News
the lens of sunglasses
News
the lens of sunglasses

the lens of sunglasses

December 12, 2016

 The color of the lens can vary depending on style, fashion, and purpose, but for general use, red, grey, green, or brown are recommended to avoid or minimize color distortion, which could affect safety when, for instance, driving a car or a school bus.

    Gray and green lenses are considered neutral because they maintain true colors.

    Brown lenses cause some color distortion, but also increase contrast.

    Turquoise lenses are good for medium and high light conditions, because they are good at enhancing contrast, but do not cause significant color distortion.

    Yellow is "optimum for object definition, but creates a harsh visible light"; amber "allegedly makes distant objects appear more distinct, especially in snow or haze. These lenses are popular with skiers, hunters, boaters and pilots."

    Blue or purple lenses are mainly cosmetic.

    With the introduction of office computing, ergonomists may recommend mildly tinted glasses for use by display operators, in order to increase contrast.

    While some blue blocking sunglasses (see above) are produced as regular sunglasses for exposure to bright sunlight, others—especially for macular degeneration patients—do not block light or other colors in order to function well in regular daylight and even dim sunlight. The latter allow the passage of enough light so normal evening activities can continue, while blocking the light that prevents production of the hormone melatonin.[citation needed] Blue-blocking tinted glasses, i.e. amber or yellow, are sometimes recommended to treat insomnia; they are worn in artificial lighting after dark, to reestablish the circadian rhythm.[citation needed]

    Some models have polarized lenses, made of Polaroid polarized plastic sheeting, to reduce glare caused by light reflected from non-metallic surfaces such as water (see Brewster's angle for how this works) as well as by polarized diffuse sky radiation (skylight). This can be especially useful to see beneath the surface of the water when fishing.

    A mirrored coating can be applied to the lens. This mirrored coating deflects some of the light when it hits the lens so that it is not transmitted through the lens, making it useful in bright conditions; however, it does not necessarily reflect UV radiation as well. Mirrored coatings can be made any color by the manufacturer for styling and fashion purposes. The color of the mirrored surface is irrelevant to the color of the lens. For example, a gray lens can have a blue mirror coating, and a brown lens can have a silver coating. Sunglasses of this type are sometimes called mirrorshades. A mirror coating does not get hot in sunlight and it prevents scattering of rays in the lens bulk.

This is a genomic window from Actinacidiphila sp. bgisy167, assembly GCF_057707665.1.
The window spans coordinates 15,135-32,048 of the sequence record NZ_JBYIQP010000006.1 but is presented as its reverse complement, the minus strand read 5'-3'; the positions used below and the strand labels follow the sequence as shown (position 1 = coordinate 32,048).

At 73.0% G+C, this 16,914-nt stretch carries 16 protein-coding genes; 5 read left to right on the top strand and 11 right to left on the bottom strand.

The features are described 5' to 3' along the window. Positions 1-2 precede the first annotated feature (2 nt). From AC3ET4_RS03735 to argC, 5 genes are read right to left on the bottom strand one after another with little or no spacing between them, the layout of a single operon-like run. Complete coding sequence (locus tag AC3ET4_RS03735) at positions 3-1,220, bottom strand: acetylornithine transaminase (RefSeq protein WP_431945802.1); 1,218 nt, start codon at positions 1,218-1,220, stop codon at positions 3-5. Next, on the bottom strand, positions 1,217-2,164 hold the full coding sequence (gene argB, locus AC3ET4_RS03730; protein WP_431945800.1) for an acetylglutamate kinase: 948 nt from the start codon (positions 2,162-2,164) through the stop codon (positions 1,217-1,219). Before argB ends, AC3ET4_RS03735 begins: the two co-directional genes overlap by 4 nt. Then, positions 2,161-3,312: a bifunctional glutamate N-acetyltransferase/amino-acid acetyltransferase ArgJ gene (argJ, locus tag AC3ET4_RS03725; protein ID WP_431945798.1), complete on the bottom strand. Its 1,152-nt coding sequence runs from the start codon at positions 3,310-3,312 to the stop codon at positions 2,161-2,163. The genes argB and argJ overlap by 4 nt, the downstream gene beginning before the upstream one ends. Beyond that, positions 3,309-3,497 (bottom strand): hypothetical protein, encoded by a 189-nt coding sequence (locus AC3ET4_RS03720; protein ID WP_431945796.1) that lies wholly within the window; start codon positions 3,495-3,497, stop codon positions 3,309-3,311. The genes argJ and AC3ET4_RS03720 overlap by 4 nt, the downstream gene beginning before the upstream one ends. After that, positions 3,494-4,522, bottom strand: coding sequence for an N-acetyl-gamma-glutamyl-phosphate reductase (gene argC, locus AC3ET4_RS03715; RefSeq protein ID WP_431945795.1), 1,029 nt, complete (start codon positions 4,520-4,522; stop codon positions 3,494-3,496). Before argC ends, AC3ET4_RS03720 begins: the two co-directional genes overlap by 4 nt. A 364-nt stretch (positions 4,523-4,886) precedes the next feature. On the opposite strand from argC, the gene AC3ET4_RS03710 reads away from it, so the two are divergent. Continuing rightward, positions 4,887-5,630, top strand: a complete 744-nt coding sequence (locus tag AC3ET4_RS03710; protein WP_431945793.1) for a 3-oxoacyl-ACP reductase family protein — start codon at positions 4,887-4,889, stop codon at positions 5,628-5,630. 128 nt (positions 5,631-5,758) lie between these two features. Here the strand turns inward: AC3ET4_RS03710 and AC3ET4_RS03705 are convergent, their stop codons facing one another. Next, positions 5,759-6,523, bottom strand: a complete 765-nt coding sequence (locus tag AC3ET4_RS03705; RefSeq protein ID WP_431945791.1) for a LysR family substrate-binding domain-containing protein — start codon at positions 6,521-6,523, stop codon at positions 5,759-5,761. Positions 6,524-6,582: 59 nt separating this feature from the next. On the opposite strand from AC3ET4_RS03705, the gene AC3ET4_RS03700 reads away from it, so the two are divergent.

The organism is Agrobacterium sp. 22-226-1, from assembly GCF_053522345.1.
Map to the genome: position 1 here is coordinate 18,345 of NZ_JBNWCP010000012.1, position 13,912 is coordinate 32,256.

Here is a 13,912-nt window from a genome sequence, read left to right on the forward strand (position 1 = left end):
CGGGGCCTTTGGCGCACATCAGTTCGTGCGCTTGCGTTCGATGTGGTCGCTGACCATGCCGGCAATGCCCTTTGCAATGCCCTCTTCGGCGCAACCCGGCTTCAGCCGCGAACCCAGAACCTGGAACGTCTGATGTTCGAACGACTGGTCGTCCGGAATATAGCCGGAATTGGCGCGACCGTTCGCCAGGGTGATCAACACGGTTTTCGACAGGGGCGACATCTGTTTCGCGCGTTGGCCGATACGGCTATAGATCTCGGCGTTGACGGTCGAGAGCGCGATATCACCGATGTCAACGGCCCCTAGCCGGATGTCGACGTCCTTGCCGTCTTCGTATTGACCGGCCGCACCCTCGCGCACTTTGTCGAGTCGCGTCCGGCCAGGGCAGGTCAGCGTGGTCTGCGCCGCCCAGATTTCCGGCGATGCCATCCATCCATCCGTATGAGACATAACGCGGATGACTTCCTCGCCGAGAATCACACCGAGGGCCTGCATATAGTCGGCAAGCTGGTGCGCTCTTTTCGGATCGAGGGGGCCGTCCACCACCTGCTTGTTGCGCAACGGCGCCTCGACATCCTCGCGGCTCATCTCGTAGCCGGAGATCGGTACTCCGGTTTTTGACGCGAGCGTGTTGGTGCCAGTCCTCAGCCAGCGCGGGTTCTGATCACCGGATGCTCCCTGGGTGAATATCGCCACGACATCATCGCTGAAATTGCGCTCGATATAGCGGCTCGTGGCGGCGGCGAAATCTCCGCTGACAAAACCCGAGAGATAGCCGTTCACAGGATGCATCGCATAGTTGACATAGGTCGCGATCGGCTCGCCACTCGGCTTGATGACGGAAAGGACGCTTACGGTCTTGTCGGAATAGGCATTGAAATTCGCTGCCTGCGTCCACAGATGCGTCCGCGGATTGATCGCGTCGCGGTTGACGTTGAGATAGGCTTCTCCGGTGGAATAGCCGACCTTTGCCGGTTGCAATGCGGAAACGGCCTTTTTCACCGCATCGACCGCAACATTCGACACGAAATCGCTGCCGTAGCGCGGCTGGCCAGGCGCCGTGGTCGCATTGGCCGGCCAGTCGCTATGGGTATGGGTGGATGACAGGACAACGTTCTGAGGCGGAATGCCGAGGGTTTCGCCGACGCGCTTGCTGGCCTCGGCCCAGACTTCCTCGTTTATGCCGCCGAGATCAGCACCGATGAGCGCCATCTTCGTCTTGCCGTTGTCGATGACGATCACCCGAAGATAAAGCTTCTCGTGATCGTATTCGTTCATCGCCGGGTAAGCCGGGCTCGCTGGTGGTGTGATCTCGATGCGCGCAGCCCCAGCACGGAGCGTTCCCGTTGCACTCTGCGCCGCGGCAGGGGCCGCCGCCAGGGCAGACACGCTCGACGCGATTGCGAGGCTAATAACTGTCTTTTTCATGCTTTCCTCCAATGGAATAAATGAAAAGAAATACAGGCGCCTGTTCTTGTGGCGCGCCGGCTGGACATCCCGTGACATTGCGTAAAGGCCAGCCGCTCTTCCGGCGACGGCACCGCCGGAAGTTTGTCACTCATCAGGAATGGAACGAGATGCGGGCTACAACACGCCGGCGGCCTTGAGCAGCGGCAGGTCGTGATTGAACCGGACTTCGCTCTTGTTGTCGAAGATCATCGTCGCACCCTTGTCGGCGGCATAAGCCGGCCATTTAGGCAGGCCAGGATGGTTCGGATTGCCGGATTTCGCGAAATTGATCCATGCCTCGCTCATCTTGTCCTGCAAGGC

Sunglass lenses are made of either glass, plastic, or SR-91. Plastic lenses are typically made from acrylic, polycarbonate, CR-39 or polyurethane. Glass lenses have the best optical clarity and scratch resistance, but are heavier than plastic lenses. They can also shatter or break on impact. Plastic lenses are lighter and shatter-resistant, but are more prone to scratching. Polycarbonate plastic lenses are the lightest, and are also almost shatterproof, making them good for impact protection. CR-39 is the most common plastic lens, due to low weight, high scratch resistance, and low transparency for ultraviolet and infrared radiation. SR-91 is a proprietary material that was introduced by Kaenon Polarized in 2001. Kaenon's lens formulation was the first non-polycarbonate material to pass the high-mass impact ANSI Z.87.1 testing. Additionally, it was the first to combine this passing score with the highest marks for lens clarity. Jerry Garcia's sunglasses had a polykrypton-C type of lens which was 'cutting edge' in 1995.

    Any of the above features, color, polarization, gradation, mirroring, and materials, can be combined into the lens for a pair of sunglasses. Gradient glasses are darker at the top of the lens where the sky is viewed and transparent at the bottom. Corrective lenses or glasses can be manufactured with either tinting or darkened to serve as sunglasses. An alternative is to use the corrective glasses with a secondary lenses such as oversize sunglasses that fit over the regular glasses, clip-on lens that are placed in front of the glasses, and flip-up glasses which feature a dark lens that can be flipped up when not in use (see below). Photochromic lenses gradually darken when exposed to ultraviolet light.

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